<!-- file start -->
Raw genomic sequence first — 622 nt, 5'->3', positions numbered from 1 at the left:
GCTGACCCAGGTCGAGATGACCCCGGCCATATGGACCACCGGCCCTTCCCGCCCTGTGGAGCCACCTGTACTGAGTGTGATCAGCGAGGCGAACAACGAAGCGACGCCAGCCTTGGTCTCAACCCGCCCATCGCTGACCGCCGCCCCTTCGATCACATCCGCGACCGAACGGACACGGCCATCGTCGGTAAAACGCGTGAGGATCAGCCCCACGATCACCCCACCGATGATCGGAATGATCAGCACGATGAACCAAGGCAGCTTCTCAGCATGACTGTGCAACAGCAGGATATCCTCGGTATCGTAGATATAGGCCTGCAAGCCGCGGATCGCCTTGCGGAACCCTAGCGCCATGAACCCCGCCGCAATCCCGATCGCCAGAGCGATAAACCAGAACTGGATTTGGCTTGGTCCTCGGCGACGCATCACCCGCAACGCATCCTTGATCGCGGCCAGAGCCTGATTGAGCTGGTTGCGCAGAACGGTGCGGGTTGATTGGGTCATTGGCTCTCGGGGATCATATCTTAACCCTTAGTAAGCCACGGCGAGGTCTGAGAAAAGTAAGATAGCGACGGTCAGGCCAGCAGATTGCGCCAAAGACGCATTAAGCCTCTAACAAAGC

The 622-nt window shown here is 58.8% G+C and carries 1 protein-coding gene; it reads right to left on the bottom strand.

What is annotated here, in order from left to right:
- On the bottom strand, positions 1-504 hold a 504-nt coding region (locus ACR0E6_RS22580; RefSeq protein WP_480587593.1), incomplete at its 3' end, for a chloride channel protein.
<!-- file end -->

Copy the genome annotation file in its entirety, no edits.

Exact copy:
Raw genomic sequence first — 622 nt, 5'->3', positions numbered from 1 at the left:
GCTGACCCAGGTCGAGATGACCCCGGCCATATGGACCACCGGCCCTTCCCGCCCTGTGGAGCCACCTGTACTGAGTGTGATCAGCGAGGCGAACAACGAAGCGACGCCAGCCTTGGTCTCAACCCGCCCATCGCTGACCGCCGCCCCTTCGATCACATCCGCGACCGAACGGACACGGCCATCGTCGGTAAAACGCGTGAGGATCAGCCCCACGATCACCCCACCGATGATCGGAATGATCAGCACGATGAACCAAGGCAGCTTCTCAGCATGACTGTGCAACAGCAGGATATCCTCGGTATCGTAGATATAGGCCTGCAAGCCGCGGATCGCCTTGCGGAACCCTAGCGCCATGAACCCCGCCGCAATCCCGATCGCCAGAGCGATAAACCAGAACTGGATTTGGCTTGGTCCTCGGCGACGCATCACCCGCAACGCATCCTTGATCGCGGCCAGAGCCTGATTGAGCTGGTTGCGCAGAACGGTGCGGGTTGATTGGGTCATTGGCTCTCGGGGATCATATCTTAACCCTTAGTAAGCCACGGCGAGGTCTGAGAAAAGTAAGATAGCGACGGTCAGGCCAGCAGATTGCGCCAAAGACGCATTAAGCCTCTAACAAAGC

The 622-nt window shown here is 58.8% G+C and carries 1 protein-coding gene; it reads right to left on the bottom strand.

What is annotated here, in order from left to right:
- On the bottom strand, positions 1-504 hold a 504-nt coding region (locus ACR0E6_RS22580; RefSeq protein WP_480587593.1), incomplete at its 3' end, for a chloride channel protein.